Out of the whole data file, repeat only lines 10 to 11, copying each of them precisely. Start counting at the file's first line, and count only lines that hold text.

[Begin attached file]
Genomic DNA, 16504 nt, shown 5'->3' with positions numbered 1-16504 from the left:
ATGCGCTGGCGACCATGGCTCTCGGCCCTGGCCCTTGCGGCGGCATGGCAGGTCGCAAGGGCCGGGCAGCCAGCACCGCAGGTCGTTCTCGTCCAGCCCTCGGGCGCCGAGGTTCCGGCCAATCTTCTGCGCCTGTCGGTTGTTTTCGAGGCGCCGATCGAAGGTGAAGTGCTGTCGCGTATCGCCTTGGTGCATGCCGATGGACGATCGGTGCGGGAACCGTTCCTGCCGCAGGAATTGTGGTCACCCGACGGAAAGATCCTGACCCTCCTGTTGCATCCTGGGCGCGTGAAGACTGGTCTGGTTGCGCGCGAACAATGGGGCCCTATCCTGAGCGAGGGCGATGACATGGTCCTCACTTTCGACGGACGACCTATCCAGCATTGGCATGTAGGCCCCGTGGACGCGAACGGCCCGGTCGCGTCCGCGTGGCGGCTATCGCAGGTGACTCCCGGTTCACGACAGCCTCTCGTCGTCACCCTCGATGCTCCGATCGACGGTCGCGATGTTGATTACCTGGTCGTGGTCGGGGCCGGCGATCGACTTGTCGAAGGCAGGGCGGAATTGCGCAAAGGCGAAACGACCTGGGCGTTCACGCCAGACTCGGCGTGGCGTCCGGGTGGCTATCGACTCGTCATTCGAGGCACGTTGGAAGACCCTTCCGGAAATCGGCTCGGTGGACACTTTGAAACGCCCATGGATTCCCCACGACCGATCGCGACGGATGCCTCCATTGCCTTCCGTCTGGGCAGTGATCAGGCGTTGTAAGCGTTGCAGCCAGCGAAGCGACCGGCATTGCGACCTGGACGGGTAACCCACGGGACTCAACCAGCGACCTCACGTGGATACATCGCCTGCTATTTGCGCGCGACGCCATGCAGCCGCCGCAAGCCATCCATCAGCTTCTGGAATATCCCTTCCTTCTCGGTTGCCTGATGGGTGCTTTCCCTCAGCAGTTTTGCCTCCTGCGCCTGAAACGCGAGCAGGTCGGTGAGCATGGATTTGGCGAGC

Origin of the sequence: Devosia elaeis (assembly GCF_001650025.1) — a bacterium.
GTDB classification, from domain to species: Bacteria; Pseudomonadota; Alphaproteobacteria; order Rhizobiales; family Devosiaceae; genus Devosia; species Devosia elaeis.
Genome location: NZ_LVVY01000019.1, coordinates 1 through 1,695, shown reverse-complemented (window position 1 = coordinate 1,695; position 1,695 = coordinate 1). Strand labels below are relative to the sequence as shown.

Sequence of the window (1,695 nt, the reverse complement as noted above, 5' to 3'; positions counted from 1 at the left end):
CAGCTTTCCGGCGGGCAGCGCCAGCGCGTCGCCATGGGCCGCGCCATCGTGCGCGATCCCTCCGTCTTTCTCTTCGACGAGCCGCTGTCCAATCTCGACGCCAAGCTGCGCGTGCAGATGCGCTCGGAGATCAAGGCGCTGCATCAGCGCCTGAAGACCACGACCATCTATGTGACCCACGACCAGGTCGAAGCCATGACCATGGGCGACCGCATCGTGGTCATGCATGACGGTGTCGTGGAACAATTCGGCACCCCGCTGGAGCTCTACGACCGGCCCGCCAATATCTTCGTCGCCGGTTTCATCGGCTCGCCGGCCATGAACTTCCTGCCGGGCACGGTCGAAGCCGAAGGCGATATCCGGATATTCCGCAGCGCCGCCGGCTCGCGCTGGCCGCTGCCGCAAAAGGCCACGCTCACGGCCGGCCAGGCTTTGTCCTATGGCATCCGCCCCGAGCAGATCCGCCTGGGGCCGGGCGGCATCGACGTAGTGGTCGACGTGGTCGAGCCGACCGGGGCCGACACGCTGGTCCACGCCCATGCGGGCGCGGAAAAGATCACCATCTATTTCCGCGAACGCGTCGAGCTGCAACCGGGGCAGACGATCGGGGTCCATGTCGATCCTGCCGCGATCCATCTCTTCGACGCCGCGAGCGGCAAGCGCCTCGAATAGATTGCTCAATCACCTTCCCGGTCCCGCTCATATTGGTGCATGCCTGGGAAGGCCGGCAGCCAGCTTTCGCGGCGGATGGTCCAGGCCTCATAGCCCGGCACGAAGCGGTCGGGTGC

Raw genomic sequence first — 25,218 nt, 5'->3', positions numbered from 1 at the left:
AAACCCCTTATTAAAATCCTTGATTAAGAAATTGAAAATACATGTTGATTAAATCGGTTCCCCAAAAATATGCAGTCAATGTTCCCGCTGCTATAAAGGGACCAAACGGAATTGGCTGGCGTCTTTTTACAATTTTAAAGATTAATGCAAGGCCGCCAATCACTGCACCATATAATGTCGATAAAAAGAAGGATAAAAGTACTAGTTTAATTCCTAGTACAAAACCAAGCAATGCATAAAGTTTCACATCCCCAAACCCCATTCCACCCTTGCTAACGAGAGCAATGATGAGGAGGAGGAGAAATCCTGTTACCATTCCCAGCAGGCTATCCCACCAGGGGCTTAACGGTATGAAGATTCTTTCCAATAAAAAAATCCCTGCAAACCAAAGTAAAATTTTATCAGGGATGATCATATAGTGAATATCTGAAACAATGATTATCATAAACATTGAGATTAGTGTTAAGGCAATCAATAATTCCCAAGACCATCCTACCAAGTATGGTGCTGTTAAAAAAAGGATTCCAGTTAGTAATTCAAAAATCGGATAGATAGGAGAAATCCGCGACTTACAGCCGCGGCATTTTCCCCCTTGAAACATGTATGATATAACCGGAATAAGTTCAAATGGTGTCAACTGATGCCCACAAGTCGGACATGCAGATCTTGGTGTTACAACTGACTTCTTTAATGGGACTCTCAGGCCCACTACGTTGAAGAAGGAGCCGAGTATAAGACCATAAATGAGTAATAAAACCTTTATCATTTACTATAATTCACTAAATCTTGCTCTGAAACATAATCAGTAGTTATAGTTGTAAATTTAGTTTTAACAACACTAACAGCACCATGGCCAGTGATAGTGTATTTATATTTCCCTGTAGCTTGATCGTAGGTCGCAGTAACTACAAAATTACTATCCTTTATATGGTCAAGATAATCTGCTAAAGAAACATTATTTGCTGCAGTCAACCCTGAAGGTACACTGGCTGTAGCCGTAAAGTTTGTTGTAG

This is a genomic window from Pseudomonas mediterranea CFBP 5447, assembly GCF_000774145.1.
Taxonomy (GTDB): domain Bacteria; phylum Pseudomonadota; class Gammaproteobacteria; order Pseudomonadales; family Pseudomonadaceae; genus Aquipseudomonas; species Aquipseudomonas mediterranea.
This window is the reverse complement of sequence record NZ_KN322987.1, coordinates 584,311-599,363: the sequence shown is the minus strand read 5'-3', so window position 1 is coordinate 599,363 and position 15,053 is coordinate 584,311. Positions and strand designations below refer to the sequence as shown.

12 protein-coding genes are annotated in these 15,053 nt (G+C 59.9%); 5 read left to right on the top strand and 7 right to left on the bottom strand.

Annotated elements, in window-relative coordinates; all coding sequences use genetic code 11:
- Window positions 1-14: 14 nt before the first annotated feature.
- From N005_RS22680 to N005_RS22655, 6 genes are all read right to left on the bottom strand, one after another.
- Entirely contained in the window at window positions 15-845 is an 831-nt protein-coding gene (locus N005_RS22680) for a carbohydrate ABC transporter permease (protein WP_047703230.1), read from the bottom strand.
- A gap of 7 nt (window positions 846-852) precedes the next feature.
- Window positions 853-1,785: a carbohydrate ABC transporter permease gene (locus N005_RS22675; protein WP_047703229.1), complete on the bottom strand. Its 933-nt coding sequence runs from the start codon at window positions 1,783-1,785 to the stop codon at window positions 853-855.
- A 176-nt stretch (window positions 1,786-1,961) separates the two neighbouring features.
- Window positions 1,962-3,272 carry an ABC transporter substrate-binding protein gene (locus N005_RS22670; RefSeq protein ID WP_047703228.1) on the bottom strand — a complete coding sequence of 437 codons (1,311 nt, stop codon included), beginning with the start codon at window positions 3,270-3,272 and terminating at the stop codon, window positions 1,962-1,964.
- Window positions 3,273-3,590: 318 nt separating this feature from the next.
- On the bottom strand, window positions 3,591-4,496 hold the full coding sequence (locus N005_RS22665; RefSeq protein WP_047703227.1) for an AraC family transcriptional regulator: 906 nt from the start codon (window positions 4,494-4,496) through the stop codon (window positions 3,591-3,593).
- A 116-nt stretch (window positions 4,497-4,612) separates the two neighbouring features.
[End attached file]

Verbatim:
This is a genomic window from Pseudomonas mediterranea CFBP 5447, assembly GCF_000774145.1.
Taxonomy (GTDB): domain Bacteria; phylum Pseudomonadota; class Gammaproteobacteria; order Pseudomonadales; family Pseudomonadaceae; genus Aquipseudomonas; species Aquipseudomonas mediterranea.